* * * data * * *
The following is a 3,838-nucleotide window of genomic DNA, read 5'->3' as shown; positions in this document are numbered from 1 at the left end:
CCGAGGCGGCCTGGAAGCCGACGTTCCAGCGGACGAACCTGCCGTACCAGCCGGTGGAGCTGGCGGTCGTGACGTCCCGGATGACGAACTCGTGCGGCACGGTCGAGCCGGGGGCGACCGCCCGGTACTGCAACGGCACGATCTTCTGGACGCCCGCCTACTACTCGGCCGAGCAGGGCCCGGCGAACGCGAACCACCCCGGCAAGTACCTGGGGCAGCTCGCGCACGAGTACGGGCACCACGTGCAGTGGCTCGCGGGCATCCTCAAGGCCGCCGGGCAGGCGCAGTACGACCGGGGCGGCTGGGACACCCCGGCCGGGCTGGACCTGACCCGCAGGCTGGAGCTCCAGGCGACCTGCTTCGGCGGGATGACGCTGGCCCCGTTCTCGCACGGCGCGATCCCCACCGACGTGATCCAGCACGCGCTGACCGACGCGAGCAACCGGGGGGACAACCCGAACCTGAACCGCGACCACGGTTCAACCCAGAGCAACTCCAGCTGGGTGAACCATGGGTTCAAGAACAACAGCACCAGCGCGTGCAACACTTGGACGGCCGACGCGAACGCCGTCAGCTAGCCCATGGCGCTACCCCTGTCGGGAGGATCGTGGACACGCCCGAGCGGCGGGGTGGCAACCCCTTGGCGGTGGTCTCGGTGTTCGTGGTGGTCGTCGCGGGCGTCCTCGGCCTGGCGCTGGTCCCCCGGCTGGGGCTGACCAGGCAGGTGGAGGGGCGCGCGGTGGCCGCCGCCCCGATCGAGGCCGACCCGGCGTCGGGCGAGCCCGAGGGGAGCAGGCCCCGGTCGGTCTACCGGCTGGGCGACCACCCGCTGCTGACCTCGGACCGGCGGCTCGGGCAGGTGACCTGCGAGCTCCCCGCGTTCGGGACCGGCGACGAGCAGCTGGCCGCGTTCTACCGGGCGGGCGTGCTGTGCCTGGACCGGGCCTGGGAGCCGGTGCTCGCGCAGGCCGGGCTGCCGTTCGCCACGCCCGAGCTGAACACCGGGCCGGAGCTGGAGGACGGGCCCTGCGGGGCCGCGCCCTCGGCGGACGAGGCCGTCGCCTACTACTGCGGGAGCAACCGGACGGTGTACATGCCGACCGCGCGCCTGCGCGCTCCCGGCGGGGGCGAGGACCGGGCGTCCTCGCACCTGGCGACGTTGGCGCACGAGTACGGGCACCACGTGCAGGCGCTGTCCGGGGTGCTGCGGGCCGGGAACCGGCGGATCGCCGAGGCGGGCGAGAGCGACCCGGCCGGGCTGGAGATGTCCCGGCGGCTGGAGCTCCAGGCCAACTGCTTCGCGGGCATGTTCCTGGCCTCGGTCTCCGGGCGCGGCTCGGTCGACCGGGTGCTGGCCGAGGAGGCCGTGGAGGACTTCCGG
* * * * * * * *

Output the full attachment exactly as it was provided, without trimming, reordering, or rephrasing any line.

The following is a 3,838-nucleotide window of genomic DNA, read 5'->3' as shown; positions in this document are numbered from 1 at the left end:
CCGAGGCGGCCTGGAAGCCGACGTTCCAGCGGACGAACCTGCCGTACCAGCCGGTGGAGCTGGCGGTCGTGACGTCCCGGATGACGAACTCGTGCGGCACGGTCGAGCCGGGGGCGACCGCCCGGTACTGCAACGGCACGATCTTCTGGACGCCCGCCTACTACTCGGCCGAGCAGGGCCCGGCGAACGCGAACCACCCCGGCAAGTACCTGGGGCAGCTCGCGCACGAGTACGGGCACCACGTGCAGTGGCTCGCGGGCATCCTCAAGGCCGCCGGGCAGGCGCAGTACGACCGGGGCGGCTGGGACACCCCGGCCGGGCTGGACCTGACCCGCAGGCTGGAGCTCCAGGCGACCTGCTTCGGCGGGATGACGCTGGCCCCGTTCTCGCACGGCGCGATCCCCACCGACGTGATCCAGCACGCGCTGACCGACGCGAGCAACCGGGGGGACAACCCGAACCTGAACCGCGACCACGGTTCAACCCAGAGCAACTCCAGCTGGGTGAACCATGGGTTCAAGAACAACAGCACCAGCGCGTGCAACACTTGGACGGCCGACGCGAACGCCGTCAGCTAGCCCATGGCGCTACCCCTGTCGGGAGGATCGTGGACACGCCCGAGCGGCGGGGTGGCAACCCCTTGGCGGTGGTCTCGGTGTTCGTGGTGGTCGTCGCGGGCGTCCTCGGCCTGGCGCTGGTCCCCCGGCTGGGGCTGACCAGGCAGGTGGAGGGGCGCGCGGTGGCCGCCGCCCCGATCGAGGCCGACCCGGCGTCGGGCGAGCCCGAGGGGAGCAGGCCCCGGTCGGTCTACCGGCTGGGCGACCACCCGCTGCTGACCTCGGACCGGCGGCTCGGGCAGGTGACCTGCGAGCTCCCCGCGTTCGGGACCGGCGACGAGCAGCTGGCCGCGTTCTACCGGGCGGGCGTGCTGTGCCTGGACCGGGCCTGGGAGCCGGTGCTCGCGCAGGCCGGGCTGCCGTTCGCCACGCCCGAGCTGAACACCGGGCCGGAGCTGGAGGACGGGCCCTGCGGGGCCGCGCCCTCGGCGGACGAGGCCGTCGCCTACTACTGCGGGAGCAACCGGACGGTGTACATGCCGACCGCGCGCCTGCGCGCTCCCGGCGGGGGCGAGGACCGGGCGTCCTCGCACCTGGCGACGTTGGCGCACGAGTACGGGCACCACGTGCAGGCGCTGTCCGGGGTGCTGCGGGCCGGGAACCGGCGGATCGCCGAGGCGGGCGAGAGCGACCCGGCCGGGCTGGAGATGTCCCGGCGGCTGGAGCTCCAGGCCAACTGCTTCGCGGGCATGTTCCTGGCCTCGGTCTCCGGGCGCGGCTCGGTCGACCGGGTGCTGGCCGAGGAGGCCGTGGAGGACTTCCGG